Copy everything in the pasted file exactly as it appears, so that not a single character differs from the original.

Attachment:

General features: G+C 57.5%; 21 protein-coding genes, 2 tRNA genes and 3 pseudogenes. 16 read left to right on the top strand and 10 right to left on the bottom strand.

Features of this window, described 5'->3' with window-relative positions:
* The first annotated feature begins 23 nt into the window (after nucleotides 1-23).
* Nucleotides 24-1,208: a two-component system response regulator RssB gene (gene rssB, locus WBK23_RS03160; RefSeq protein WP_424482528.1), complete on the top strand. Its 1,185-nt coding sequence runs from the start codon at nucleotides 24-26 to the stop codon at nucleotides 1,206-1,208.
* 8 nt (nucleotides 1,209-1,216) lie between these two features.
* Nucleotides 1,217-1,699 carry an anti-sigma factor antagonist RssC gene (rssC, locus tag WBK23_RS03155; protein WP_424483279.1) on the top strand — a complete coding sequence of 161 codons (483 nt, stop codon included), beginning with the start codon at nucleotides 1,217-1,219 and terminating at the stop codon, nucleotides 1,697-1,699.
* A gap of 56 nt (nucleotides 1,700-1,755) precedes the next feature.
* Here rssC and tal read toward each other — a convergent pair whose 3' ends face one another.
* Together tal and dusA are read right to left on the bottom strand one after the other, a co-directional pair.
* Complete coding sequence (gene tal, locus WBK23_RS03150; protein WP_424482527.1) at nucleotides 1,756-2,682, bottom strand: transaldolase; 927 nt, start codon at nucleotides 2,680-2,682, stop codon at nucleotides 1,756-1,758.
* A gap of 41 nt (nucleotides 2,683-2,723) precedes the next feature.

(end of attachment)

General features: G+C 57.5%; 21 protein-coding genes, 2 tRNA genes and 3 pseudogenes. 16 read left to right on the top strand and 10 right to left on the bottom strand.

Features of this window, described 5'->3' with window-relative positions:
* The first annotated feature begins 23 nt into the window (after nucleotides 1-23).
* Nucleotides 24-1,208: a two-component system response regulator RssB gene (gene rssB, locus WBK23_RS03160; RefSeq protein WP_424482528.1), complete on the top strand. Its 1,185-nt coding sequence runs from the start codon at nucleotides 24-26 to the stop codon at nucleotides 1,206-1,208.
* 8 nt (nucleotides 1,209-1,216) lie between these two features.
* Nucleotides 1,217-1,699 carry an anti-sigma factor antagonist RssC gene (rssC, locus tag WBK23_RS03155; protein WP_424483279.1) on the top strand — a complete coding sequence of 161 codons (483 nt, stop codon included), beginning with the start codon at nucleotides 1,217-1,219 and terminating at the stop codon, nucleotides 1,697-1,699.
* A gap of 56 nt (nucleotides 1,700-1,755) precedes the next feature.
* Here rssC and tal read toward each other — a convergent pair whose 3' ends face one another.
* Together tal and dusA are read right to left on the bottom strand one after the other, a co-directional pair.
* Complete coding sequence (gene tal, locus WBK23_RS03150; protein WP_424482527.1) at nucleotides 1,756-2,682, bottom strand: transaldolase; 927 nt, start codon at nucleotides 2,680-2,682, stop codon at nucleotides 1,756-1,758.
* A gap of 41 nt (nucleotides 2,683-2,723) precedes the next feature.